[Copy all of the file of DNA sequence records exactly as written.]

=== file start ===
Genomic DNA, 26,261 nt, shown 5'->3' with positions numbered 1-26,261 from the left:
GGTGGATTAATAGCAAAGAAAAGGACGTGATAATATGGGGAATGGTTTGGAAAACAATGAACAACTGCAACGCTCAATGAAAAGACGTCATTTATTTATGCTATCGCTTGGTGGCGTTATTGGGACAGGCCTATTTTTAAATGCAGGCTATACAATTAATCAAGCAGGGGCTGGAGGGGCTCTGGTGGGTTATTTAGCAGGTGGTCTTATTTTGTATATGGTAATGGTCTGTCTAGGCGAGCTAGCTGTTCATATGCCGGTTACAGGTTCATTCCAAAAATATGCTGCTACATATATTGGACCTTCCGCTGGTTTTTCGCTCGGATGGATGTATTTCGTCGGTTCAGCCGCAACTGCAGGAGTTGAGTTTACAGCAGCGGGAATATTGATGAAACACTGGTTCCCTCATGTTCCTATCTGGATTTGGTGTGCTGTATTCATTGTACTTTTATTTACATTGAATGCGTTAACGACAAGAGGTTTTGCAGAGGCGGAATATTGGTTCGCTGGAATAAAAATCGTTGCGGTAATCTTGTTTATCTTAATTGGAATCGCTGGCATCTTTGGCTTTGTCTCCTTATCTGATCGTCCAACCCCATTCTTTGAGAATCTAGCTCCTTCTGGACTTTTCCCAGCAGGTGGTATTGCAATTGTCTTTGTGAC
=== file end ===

Genomic DNA, 26,261 nt, shown 5'->3' with positions numbered 1-26,261 from the left:
GGTGGATTAATAGCAAAGAAAAGGACGTGATAATATGGGGAATGGTTTGGAAAACAATGAACAACTGCAACGCTCAATGAAAAGACGTCATTTATTTATGCTATCGCTTGGTGGCGTTATTGGGACAGGCCTATTTTTAAATGCAGGCTATACAATTAATCAAGCAGGGGCTGGAGGGGCTCTGGTGGGTTATTTAGCAGGTGGTCTTATTTTGTATATGGTAATGGTCTGTCTAGGCGAGCTAGCTGTTCATATGCCGGTTACAGGTTCATTCCAAAAATATGCTGCTACATATATTGGACCTTCCGCTGGTTTTTCGCTCGGATGGATGTATTTCGTCGGTTCAGCCGCAACTGCAGGAGTTGAGTTTACAGCAGCGGGAATATTGATGAAACACTGGTTCCCTCATGTTCCTATCTGGATTTGGTGTGCTGTATTCATTGTACTTTTATTTACATTGAATGCGTTAACGACAAGAGGTTTTGCAGAGGCGGAATATTGGTTCGCTGGAATAAAAATCGTTGCGGTAATCTTGTTTATCTTAATTGGAATCGCTGGCATCTTTGGCTTTGTCTCCTTATCTGATCGTCCAACCCCATTCTTTGAGAATCTAGCTCCTTCTGGACTTTTCCCAGCAGGTGGTATTGCAATTGTCTTTGTGAC